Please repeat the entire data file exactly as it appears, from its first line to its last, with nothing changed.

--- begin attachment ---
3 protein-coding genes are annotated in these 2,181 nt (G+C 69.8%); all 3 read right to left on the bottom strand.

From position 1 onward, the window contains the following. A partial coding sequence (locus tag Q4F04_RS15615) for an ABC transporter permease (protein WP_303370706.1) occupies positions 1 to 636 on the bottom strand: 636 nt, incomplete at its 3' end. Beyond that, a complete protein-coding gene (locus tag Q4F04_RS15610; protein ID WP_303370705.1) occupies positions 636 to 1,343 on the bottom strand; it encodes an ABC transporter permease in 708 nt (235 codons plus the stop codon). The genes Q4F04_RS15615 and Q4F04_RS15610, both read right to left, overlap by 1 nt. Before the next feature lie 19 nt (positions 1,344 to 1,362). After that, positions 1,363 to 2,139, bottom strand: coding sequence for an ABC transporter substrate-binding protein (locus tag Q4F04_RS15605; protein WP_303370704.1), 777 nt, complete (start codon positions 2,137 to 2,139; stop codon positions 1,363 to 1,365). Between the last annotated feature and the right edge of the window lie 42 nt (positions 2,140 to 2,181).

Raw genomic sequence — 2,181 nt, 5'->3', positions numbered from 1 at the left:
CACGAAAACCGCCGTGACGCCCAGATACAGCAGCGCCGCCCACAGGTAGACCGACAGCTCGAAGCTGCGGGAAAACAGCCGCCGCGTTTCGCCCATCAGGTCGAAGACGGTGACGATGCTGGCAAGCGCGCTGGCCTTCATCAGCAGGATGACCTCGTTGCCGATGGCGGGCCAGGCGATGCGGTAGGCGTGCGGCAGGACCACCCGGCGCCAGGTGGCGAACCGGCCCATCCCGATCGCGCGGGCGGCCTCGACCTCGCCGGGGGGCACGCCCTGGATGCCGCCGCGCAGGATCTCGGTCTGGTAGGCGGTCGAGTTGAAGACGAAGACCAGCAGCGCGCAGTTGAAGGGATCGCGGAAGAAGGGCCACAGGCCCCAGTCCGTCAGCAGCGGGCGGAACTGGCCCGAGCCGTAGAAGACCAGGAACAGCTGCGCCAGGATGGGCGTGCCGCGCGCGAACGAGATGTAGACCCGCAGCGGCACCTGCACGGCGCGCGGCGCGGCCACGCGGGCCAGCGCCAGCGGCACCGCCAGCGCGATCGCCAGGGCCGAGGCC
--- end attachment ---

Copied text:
3 protein-coding genes are annotated in these 2,181 nt (G+C 69.8%); all 3 read right to left on the bottom strand.

From position 1 onward, the window contains the following. A partial coding sequence (locus tag Q4F04_RS15615) for an ABC transporter permease (protein WP_303370706.1) occupies positions 1 to 636 on the bottom strand: 636 nt, incomplete at its 3' end. Beyond that, a complete protein-coding gene (locus tag Q4F04_RS15610; protein ID WP_303370705.1) occupies positions 636 to 1,343 on the bottom strand; it encodes an ABC transporter permease in 708 nt (235 codons plus the stop codon). The genes Q4F04_RS15615 and Q4F04_RS15610, both read right to left, overlap by 1 nt. Before the next feature lie 19 nt (positions 1,344 to 1,362). After that, positions 1,363 to 2,139, bottom strand: coding sequence for an ABC transporter substrate-binding protein (locus tag Q4F04_RS15605; protein WP_303370704.1), 777 nt, complete (start codon positions 2,137 to 2,139; stop codon positions 1,363 to 1,365). Between the last annotated feature and the right edge of the window lie 42 nt (positions 2,140 to 2,181).

Raw genomic sequence — 2,181 nt, 5'->3', positions numbered from 1 at the left:
CACGAAAACCGCCGTGACGCCCAGATACAGCAGCGCCGCCCACAGGTAGACCGACAGCTCGAAGCTGCGGGAAAACAGCCGCCGCGTTTCGCCCATCAGGTCGAAGACGGTGACGATGCTGGCAAGCGCGCTGGCCTTCATCAGCAGGATGACCTCGTTGCCGATGGCGGGCCAGGCGATGCGGTAGGCGTGCGGCAGGACCACCCGGCGCCAGGTGGCGAACCGGCCCATCCCGATCGCGCGGGCGGCCTCGACCTCGCCGGGGGGCACGCCCTGGATGCCGCCGCGCAGGATCTCGGTCTGGTAGGCGGTCGAGTTGAAGACGAAGACCAGCAGCGCGCAGTTGAAGGGATCGCGGAAGAAGGGCCACAGGCCCCAGTCCGTCAGCAGCGGGCGGAACTGGCCCGAGCCGTAGAAGACCAGGAACAGCTGCGCCAGGATGGGCGTGCCGCGCGCGAACGAGATGTAGACCCGCAGCGGCACCTGCACGGCGCGCGGCGCGGCCACGCGGGCCAGCGCCAGCGGCACCGCCAGCGCGATCGCCAGGGCCGAGGCC